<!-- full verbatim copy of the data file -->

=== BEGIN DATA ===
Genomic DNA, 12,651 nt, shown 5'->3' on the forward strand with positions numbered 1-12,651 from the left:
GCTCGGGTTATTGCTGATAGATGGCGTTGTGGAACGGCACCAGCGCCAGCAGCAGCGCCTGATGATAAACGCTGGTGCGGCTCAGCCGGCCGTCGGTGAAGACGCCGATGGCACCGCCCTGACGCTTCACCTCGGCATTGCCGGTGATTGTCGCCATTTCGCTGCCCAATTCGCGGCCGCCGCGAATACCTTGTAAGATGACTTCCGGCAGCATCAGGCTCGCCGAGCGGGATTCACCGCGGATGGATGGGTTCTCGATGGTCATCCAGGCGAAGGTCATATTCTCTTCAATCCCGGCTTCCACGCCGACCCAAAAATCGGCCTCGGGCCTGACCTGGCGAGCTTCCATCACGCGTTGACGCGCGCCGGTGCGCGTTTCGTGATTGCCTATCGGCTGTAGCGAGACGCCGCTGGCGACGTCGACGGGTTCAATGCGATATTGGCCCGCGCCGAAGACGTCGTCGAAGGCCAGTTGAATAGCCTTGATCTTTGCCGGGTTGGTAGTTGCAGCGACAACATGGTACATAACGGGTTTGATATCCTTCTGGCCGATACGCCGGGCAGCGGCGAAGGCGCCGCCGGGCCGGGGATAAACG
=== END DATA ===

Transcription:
Genomic DNA, 12,651 nt, shown 5'->3' on the forward strand with positions numbered 1-12,651 from the left:
GCTCGGGTTATTGCTGATAGATGGCGTTGTGGAACGGCACCAGCGCCAGCAGCAGCGCCTGATGATAAACGCTGGTGCGGCTCAGCCGGCCGTCGGTGAAGACGCCGATGGCACCGCCCTGACGCTTCACCTCGGCATTGCCGGTGATTGTCGCCATTTCGCTGCCCAATTCGCGGCCGCCGCGAATACCTTGTAAGATGACTTCCGGCAGCATCAGGCTCGCCGAGCGGGATTCACCGCGGATGGATGGGTTCTCGATGGTCATCCAGGCGAAGGTCATATTCTCTTCAATCCCGGCTTCCACGCCGACCCAAAAATCGGCCTCGGGCCTGACCTGGCGAGCTTCCATCACGCGTTGACGCGCGCCGGTGCGCGTTTCGTGATTGCCTATCGGCTGTAGCGAGACGCCGCTGGCGACGTCGACGGGTTCAATGCGATATTGGCCCGCGCCGAAGACGTCGTCGAAGGCCAGTTGAATAGCCTTGATCTTTGCCGGGTTGGTAGTTGCAGCGACAACATGGTACATAACGGGTTTGATATCCTTCTGGCCGATACGCCGGGCAGCGGCGAAGGCGCCGCCGGGCCGGGGATAAACG